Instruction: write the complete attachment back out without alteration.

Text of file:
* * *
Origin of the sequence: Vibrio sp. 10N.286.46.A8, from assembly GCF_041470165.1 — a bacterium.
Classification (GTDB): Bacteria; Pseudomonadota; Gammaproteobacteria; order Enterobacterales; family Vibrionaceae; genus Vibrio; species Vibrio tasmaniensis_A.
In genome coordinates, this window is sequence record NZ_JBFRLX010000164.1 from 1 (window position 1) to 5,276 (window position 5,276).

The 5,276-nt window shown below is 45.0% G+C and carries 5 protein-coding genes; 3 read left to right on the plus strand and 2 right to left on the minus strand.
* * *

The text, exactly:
Origin of the sequence: Vibrio sp. 10N.286.46.A8, from assembly GCF_041470165.1 — a bacterium.
Classification (GTDB): Bacteria; Pseudomonadota; Gammaproteobacteria; order Enterobacterales; family Vibrionaceae; genus Vibrio; species Vibrio tasmaniensis_A.
In genome coordinates, this window is sequence record NZ_JBFRLX010000164.1 from 1 (window position 1) to 5,276 (window position 5,276).

The 5,276-nt window shown below is 45.0% G+C and carries 5 protein-coding genes; 3 read left to right on the plus strand and 2 right to left on the minus strand.